Describe your career in five words.

Can I have six? Excited by what’s around the corner.

And if I can have seven it would be, always excited by what’s around the corner!

You led the Organising Committee for the London 2012 Olympic Games – a truly diverse organisation, which you’ve previously said was not just one of your proudest achievements but also a key reason as to why the Games was so successful. Now, you head up the Global Diversity & Inclusion Council here at CSM. To your mind, why is it so important to foster an inclusive workplace and diverse workforce?

A lot of our views as human beings are shaped by experiences in our early years. When I was Chief of Staff at the Conservative Party, I had the opportunity to help encourage and find better pathways and processes to get more women into politics, particularly as Members of Parliament. However, when I look back on that period, I am frustrated I didn’t do more. I should have challenged certain views far more than I did.  From then on, I always said that if I was ever in the position to shape an organisation again, I would make this one of my key priorities.

That position came around when I was made Chair of the London 2012 Organising Committee for the Olympic and Paralympic Games. Ensuring that the workforce was diverse and inclusive was a top priority, and the result was that 51% of the organising committee were women. But my definition of diversity in the workplace isn’t just about gender balance. It’s about representation of disabilities, orientation, ethnicity, and other communities. Even locality came into it. We set ourselves a target of ensuring that 25% of staff would be from East London, where we were delivering the Games, and we got that up to nearly 30%. Not only was London 2012 the best Games ever but it was delivered by the most diverse committee ever too. On every metric and target we set ourselves, we did better, which is something that we are hugely proud of.

Instinctively, I think diversity and inclusivity is important – not because it’s a nice-to-have or a box-ticking exercise -but because it makes you a better organisation. We all want to be world-class, but you can’t be world-class if you don’t have diversity. When people look to join your organisation, they aren’t just looking at you as a Marketing agency; they are asking themselves, does this organisation reflect the world I live in? And if it doesn’t, they are going to find organisations that are. In sport, we talk about marginal gains, but a diverse organisation is going to outperform an organisation that lacks diversity by 15%. I can’t stress enough how important it is.


You’ve enjoyed a varied career – from winning Olympic Gold in Moscow and LA, to earning a seat in both the House of Commons and the House of Lords in the UK. If you had to pick just one, what would you consider to be the most extraordinary highlight from your lifetime?

I’m going to be slightly nostalgic and say the birth of my children. Watching them make their way through life has been amazing.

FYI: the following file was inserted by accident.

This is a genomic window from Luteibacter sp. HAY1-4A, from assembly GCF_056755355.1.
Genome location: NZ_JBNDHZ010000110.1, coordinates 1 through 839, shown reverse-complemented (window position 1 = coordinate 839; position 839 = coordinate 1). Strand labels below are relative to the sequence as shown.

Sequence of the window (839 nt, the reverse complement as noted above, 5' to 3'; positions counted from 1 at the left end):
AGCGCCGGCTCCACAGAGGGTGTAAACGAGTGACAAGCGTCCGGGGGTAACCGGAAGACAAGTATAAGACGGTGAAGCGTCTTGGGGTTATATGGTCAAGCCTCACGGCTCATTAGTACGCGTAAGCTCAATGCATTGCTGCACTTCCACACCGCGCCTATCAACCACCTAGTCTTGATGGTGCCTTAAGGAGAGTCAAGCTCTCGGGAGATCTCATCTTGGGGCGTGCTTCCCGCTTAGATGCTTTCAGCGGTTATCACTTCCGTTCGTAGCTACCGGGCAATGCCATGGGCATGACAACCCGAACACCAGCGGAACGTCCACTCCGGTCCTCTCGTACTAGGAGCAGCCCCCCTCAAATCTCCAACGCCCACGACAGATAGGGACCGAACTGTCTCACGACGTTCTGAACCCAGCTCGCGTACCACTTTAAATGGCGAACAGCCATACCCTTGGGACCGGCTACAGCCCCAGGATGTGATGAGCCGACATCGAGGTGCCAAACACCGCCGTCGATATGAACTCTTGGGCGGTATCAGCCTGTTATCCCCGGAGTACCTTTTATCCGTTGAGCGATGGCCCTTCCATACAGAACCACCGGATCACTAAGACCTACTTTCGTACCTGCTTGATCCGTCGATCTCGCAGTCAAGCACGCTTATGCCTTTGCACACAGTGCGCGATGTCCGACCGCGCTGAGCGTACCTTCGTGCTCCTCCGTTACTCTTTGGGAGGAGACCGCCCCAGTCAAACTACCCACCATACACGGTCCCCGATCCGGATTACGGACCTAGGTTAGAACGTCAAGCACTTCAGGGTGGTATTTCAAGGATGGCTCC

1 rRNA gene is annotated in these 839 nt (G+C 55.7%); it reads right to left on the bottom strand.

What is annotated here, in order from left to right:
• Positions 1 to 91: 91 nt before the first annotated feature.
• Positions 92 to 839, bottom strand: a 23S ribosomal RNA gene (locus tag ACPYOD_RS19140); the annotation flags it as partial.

I’m very lucky and privileged to have won two Olympic gold medals and to chair a bid for the Games to come to London in 2005. Against the odds, I have to say! We won it in the last few strides, which I always loved doing anyway.

If I had to commit to just one thing from a professional perspective, I think it would be being part of the team that delivered London 2012. Working with the most talented group of people for seven years in the delivery of the best Games ever s was something I will never forget.

Besides that, I’m also proud and excited about the work I have achieved with CSM. Having watched this business grow over the last eight or nine years into one of the world’s leading agencies has been incredibly rewarding.

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We’re into 2021 now, with a huge year of sport ahead of us – in whichever guise that may take. Is there anything in particular you are looking forward to? Any trends to watch out for, or things you would like to see happen in the next twelve months?

The first thing for me, is getting back to Stamford Bridge. I miss my season ticket in the Shed end. I’ve always been a Chelsea fan and I miss walking to the ground and enjoying the pre-match atmosphere and hopefully enjoying the result. I am desperate to get back to that!

In sporting terms, there’s nothing bigger than the Tokyo Games. I am President of World Athletics and we have fought hard to get our sport back into the calendar, delivering events safely and securely. Getting the Games up and running this year is not just about sport, it’s a symbol of optimism and hope as we come out of a hugely difficult period. There are billions of people on the planet that want the Games to take place, either with or without a crowd, so they can get behind their country. It will take place, but it will no doubt look a little different.

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When not at work, what would we find you doing?

My ideal Saturday when I’m in the UK, is going for a nice long run in the morning, most likely in Richmond Park. I would then go to watch Chelsea FC at home, ideally a 3pm kick off. And then going to the 606 on Lots Road in London. It’s a Jazz club which I’ve been going to for years to spend the evening there.